Education groups oppose highway funding plan

With a vote pending on a bill that could divert general fund dollars into highway projects, the leaders of three prominent education groups are urging lawmakers to reject the idea.

“There should be no higher priority than investing in our children’s future and this plan would destabilize the main funding source for that priority,” said Karen Echeverria, executive director of the Idaho School Boards Association, in a joint news release Monday.

The ISBA, the Idaho Association of School Administrators and the Idaho Education Association collaborated on the release — which seemed aimed as much at Gov. Butch Otter as it was at legislators.

In his Jan. 12 State of the State address, Otter said he would oppose any bill that siphons general fund dollars into road work.

“The education stakeholder groups support Governor Otter’s position on this issue and encourage the Legislature not to put education and transportation in the position of competing against each other for general fund dollars.”

The Idaho Transportation Department now receives no general fund dollars. But this could change under House Bill 260, an $81.7 million spending plan that would boost the gas tax, transfer fees and fees on hybrid and electric cars. The bill would also transfer money out of the general fund for highway projects, when state revenues increase by more than 4 percent in one year. Based on 2014 numbers, this bill would have had a $12.5 million effect on the state general fund.

House Bill 260 was on the docket for a House vote Monday, but action was postponed to Tuesday.

Here’s the ISBA/IASA/IEA news release:

“Three prominent education stakeholder groups stand united in their opposition to any proposed legislation that would divert money from Idaho’s general fund for the purpose of transportation funding. The Idaho Education Association, the Idaho School Boards Association and the Idaho Association of School Administrators all adamantly object to any plan that would siphon off funds that are needed to ensure that Idaho’s public education system meets the needs of children and communities throughout the state.

“’Because all education funding in Idaho comes from the general fund, diverting money to other projects would have a detrimental impact on our ability to adequately fund public schools and pay teachers,’ said IEA President Penni Cyr. ‘At a time when it seemed as if our leaders were recognizing the crisis that we face in providing resources to attract and retain quality teachers, pulling money out of the primary funding source for education seems shortsighted.’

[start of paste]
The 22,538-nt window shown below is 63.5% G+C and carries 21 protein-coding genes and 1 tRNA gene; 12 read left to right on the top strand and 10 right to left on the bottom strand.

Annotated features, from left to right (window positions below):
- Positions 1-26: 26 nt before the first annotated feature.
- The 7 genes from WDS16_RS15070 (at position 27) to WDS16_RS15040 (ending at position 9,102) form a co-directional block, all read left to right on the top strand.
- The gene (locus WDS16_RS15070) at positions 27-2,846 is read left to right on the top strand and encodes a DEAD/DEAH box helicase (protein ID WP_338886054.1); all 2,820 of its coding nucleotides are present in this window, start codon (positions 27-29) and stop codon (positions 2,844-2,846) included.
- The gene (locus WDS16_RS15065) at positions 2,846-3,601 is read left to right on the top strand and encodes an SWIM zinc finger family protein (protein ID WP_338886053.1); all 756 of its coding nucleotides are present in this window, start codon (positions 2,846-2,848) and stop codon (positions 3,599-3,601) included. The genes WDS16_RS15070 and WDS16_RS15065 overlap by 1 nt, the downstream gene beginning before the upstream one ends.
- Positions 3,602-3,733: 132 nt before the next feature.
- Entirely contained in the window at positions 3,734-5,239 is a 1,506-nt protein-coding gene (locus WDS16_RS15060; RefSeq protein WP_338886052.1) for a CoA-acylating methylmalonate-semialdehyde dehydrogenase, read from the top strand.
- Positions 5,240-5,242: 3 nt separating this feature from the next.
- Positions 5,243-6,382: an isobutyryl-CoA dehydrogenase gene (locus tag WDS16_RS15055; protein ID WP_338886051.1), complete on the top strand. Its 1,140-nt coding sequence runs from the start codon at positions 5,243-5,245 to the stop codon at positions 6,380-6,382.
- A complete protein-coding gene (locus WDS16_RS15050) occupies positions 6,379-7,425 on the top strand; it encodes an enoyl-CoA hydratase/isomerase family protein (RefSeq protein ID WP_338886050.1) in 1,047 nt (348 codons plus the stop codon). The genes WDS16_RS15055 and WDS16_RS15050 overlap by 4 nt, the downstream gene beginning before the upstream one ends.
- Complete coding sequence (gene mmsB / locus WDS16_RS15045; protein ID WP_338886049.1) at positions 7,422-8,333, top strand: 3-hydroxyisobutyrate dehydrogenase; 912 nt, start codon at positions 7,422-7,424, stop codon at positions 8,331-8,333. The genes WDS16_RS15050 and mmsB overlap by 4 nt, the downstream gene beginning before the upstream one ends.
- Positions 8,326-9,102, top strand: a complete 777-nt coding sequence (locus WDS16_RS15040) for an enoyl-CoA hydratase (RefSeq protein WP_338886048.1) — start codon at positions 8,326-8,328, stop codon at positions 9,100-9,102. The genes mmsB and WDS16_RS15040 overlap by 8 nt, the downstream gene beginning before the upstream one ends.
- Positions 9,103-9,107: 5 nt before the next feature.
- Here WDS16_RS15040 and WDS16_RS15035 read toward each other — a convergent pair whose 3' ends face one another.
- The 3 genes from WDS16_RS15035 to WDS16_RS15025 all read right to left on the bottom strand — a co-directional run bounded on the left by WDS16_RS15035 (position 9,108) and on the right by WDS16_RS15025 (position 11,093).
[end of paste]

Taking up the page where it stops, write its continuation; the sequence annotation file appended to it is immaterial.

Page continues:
“Those sentiments were echoed by Karen Echeverria, executive director of ISBA. ‘Our districts have been struggling with funding shortfalls for several years now, and taking this action would further undermine our efforts to move education in Idaho forward,’ Echeverria said. ‘There should be no higher priority than investing in our children’s future and this plan would destabilize the main funding source for that priority.’

“Rob Winslow, IASA executive director, also weighed in. ‘This proposed legislation would do a disservice to everyone involved in education in Idaho — principals and administrators, school boards, teachers and most importantly, students.’

“The three education stakeholder groups recognize that Idaho’s transportation and infrastructure needs have been neglected for too long, as well. However, they strongly encourage the Legislature to identify other revenue streams to address this issue rather than siphoning money away from the general fund, which is currently the State’s only source for public education funding. Any reduction of funds from the general fund automatically and unequivocally means a reduction from education funding, which is something that Idaho simply can’t afford.

“Gov. Otter even made this point in his 2015 State of the State Address when talking about transportation funding. ‘I will NOT entertain proposals aimed at competing for general fund dollar tax dollars with education and our other required public programs or services,’ Otter said. The education stakeholder groups support Gov. Otter’s position on this issue and encourage the Legislature not to put education and transportation in the position of competing against each other for general fund dollars.

“The IEA, ISBA, and IASA are all encouraged by the recent progress towards adequately funding teachers’ salaries and hope that the Legislature will do the right thing and take advantage of the many other possible avenues available for funding transportation that do not impact the general fund.”